Breaking Down Secure 2.0 & the Recent Reforms

February 15, 2023

The White House in Washington DC.

Secure 2.0 Act has been signed into law at the end of 2022, which aims to deliver dozens of new retirement-related provisions. The Act also addresses issues related to retirement and savings that were not part of the original Secure Act, creating new flexibility and accessibility to help individuals and business owners plan for a more secure future.

From RMDs to student loan debt – this new law Congress has passed will most likely impact you somehow. Here are the key takeaways:

For Individuals in Or Near Retirement

RMD age will rise to 73 in 2023. By far, one of the most critical changes was increasing the age at which owners of retirement accounts must begin taking required minimum distributions (RMDs). And starting in 2033, RMDs may begin at age 75. If you have already turned 72, you must continue taking distributions. But if you are turning 72 this year and have already scheduled your withdrawal, we may want to revisit your approach.1

Emergency funds. Plan participants can use retirement funds in an emergency without penalty or fees. For example, starting in 2024, an employee can get up to $1,000 from a retirement account for personal or family emergencies. Other emergency provisions exist for terminal illnesses and survivors of domestic abuse.2

Reduced penalty. Also, starting in 2023, if you miss an RMD for some reason, the penalty tax drops to 25% from 50%. If you fix the mistake promptly, the penalty may drop to 10%.3

Catch-Up Contributions. Starting January 1, 2025, investors aged 60 through 63 can make catch-up contributions of up to $10,000 annually to workplace retirement plans. The catch-up amount for people aged 50 and older in 2023 is $7,500. However, the law applies specific stipulations to individuals earning more than $145,000 annually.4

SIMPLE and SEP. From 2023 onward, employers can make Roth contributions to Savings Incentive Match Plans for Employees or Simplified Employee Pensions.8

Roth 401(k)s and Roth 403(b)s. The new legislation aligns the rules for Roth 401(k)s and Roth 403(b)s with Roth Individual Retirement Account (IRA) rules. From 2024, the legislation no longer requires minimum distributions from Roth Accounts in employer retirement plans.9

Qualified Charitable Donations (QCD). From 2023 onward, QCD donations will adjust for inflation. The limit applies on an individual basis, so for a married couple, each person who is 70½ years old and older can make a QCD as long as it remains under the limit.11 Read more about the basics of QCDS.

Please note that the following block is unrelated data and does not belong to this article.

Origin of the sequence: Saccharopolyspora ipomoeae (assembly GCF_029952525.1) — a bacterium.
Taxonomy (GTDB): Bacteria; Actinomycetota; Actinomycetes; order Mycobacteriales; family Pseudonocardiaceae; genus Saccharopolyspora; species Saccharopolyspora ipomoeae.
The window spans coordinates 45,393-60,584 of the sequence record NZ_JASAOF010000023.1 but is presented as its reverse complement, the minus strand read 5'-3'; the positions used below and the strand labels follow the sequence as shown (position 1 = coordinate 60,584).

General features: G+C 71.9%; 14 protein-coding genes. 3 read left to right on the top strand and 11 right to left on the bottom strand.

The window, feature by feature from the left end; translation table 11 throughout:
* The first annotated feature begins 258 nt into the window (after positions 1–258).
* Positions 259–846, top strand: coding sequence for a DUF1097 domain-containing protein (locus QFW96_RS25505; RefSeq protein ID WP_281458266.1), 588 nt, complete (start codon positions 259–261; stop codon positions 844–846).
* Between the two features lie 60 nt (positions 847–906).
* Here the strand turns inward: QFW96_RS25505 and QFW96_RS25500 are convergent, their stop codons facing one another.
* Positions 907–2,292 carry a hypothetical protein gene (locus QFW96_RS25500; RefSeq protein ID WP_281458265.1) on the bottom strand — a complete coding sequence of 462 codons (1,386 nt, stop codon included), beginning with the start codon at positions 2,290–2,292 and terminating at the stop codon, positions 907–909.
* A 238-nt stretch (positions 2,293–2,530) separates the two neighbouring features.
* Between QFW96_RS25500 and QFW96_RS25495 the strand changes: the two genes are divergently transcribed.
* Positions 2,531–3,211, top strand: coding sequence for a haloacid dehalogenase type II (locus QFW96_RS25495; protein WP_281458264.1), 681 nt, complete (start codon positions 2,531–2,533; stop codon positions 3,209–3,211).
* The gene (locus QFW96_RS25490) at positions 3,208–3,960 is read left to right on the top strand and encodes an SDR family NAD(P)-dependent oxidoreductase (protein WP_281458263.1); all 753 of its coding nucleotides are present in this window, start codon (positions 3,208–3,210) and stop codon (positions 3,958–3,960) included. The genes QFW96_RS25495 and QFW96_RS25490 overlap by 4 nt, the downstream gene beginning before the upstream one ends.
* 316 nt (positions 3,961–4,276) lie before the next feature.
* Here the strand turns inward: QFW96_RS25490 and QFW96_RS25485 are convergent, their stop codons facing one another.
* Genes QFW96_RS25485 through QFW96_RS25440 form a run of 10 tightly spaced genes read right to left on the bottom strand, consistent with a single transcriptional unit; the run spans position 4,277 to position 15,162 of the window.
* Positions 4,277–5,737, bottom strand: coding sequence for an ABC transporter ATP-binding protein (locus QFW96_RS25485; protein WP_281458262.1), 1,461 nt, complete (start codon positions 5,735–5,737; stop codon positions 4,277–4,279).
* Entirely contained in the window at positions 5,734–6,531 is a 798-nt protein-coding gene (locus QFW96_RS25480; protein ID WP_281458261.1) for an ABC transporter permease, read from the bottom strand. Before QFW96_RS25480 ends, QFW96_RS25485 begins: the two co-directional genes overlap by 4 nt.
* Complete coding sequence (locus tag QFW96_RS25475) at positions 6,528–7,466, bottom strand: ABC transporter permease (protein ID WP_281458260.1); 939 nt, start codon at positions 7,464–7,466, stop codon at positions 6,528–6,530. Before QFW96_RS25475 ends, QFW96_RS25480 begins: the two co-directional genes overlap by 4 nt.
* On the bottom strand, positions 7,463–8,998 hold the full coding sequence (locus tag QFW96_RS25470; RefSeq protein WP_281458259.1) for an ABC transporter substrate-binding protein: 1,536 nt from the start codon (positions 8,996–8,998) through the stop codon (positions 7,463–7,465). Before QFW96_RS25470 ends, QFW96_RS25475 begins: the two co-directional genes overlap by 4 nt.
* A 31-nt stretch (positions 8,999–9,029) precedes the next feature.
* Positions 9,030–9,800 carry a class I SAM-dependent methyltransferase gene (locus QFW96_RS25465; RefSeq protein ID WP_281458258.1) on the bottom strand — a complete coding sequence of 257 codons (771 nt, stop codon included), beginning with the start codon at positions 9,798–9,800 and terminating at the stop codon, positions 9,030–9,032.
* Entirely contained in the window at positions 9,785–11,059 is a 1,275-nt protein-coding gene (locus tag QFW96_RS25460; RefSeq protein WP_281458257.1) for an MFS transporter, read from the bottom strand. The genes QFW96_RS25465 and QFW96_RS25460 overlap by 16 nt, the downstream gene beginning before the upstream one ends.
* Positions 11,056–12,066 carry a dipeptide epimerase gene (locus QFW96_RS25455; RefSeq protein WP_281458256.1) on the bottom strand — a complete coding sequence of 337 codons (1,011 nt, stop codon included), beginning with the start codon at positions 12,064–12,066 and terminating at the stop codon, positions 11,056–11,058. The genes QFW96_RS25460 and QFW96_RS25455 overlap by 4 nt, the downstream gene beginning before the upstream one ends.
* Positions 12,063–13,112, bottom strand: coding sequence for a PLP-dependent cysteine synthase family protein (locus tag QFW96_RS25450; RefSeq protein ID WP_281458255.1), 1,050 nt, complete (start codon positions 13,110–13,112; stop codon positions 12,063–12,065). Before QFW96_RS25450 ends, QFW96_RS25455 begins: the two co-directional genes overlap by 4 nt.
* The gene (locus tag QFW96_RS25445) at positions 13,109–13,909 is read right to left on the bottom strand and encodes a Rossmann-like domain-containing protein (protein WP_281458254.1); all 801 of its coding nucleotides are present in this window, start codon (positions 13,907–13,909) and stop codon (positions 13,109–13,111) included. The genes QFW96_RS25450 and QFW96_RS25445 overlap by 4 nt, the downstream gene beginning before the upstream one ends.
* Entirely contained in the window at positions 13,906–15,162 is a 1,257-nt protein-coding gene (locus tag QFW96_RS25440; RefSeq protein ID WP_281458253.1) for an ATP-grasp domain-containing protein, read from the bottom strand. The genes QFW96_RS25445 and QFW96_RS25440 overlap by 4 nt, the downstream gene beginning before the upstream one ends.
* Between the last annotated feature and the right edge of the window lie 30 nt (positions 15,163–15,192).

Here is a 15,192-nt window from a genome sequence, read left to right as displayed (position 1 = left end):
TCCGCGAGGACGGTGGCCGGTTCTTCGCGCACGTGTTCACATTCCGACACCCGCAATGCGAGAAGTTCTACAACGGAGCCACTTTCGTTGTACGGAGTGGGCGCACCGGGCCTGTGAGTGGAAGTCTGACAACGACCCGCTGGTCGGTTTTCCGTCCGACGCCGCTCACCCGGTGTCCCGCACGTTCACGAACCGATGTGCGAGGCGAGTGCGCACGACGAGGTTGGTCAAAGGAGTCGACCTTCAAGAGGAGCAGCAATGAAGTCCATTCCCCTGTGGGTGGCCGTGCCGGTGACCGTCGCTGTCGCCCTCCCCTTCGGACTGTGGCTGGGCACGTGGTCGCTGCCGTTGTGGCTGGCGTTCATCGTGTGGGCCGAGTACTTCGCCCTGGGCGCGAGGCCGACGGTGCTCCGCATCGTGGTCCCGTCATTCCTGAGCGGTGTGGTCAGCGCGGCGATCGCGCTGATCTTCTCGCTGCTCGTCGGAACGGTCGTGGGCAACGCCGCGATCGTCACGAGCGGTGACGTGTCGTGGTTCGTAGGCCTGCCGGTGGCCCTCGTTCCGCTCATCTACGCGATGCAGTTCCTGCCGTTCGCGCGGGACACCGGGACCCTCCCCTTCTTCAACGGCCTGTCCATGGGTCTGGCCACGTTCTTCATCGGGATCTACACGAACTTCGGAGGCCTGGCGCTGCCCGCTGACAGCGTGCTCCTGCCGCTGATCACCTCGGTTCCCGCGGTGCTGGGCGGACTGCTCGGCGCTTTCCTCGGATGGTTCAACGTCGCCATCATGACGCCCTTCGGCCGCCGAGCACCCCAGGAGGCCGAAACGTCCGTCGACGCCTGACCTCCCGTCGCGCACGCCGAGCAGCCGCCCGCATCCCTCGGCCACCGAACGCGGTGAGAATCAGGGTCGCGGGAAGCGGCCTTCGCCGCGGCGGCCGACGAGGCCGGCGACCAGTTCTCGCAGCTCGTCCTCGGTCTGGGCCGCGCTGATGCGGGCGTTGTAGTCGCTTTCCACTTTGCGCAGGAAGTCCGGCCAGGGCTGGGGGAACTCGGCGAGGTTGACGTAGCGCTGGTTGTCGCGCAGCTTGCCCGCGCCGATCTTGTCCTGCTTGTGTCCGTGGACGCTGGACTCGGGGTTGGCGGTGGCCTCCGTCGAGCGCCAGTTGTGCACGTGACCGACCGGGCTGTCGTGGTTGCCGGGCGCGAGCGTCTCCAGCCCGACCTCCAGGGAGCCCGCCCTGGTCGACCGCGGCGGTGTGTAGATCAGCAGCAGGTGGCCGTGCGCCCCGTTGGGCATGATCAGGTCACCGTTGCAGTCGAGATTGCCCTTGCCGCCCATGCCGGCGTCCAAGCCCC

For Individuals Years Away from Retirement

Automatic Enrollment. Beginning in 2025, the Act requires employers to enroll employees into workplace plans automatically. However, employees can choose to opt-out.5

Student Loan Matching. In 2024, companies can match employee student loan payments with retirement contributions. The rule change offers workers an extra incentive to save for retirement while paying off student loans.6

529 Plans. Starting in 2024, pending certain conditions, individuals can roll a 529 education savings plan into a Roth IRA. So, if your child gets a scholarship, goes to a less expensive school, or doesn’t go to school, the money can get repositioned into a retirement account. However, rollovers are subject to the annual Roth IRA contribution limit. Roth IRA distributions must meet a five-year holding requirement and occur after age 59½ to qualify for the tax-free and penalty-free withdrawal of earnings.7

More Highlights

Support for Small Businesses. In 2023, the new law will increase the credit to help with the administrative costs of setting up a retirement plan. The credit increases to 100% from 50% for businesses with less than 50 employees. By boosting the credit, lawmakers hope to remove one of the most significant barriers for small businesses offering a workplace plan.10

As a result of the Secure 2.0 Act, rules around retirement savings and retirement plan distributions will change over the course of the next few years. Remember that just because retirement rules have changed does not mean adjusting your current strategy is appropriate. Each of your retirement assets plays a specific role in your overall financial strategy, so changing one may require changing another. The important thing to know is that our team at Wymer Brownlee is monitoring these updates, and we’re available to answer your questions., December 23, 2022 2., December 22, 2022 3., December 22, 2022 4., December 22, 2022 5., December 30, 2022 6., December 27, 2022 7., December 23, 2022 8., January 5, 2023 9., January 5, 2023 10., December 30, 2022 11., December 29, 2022

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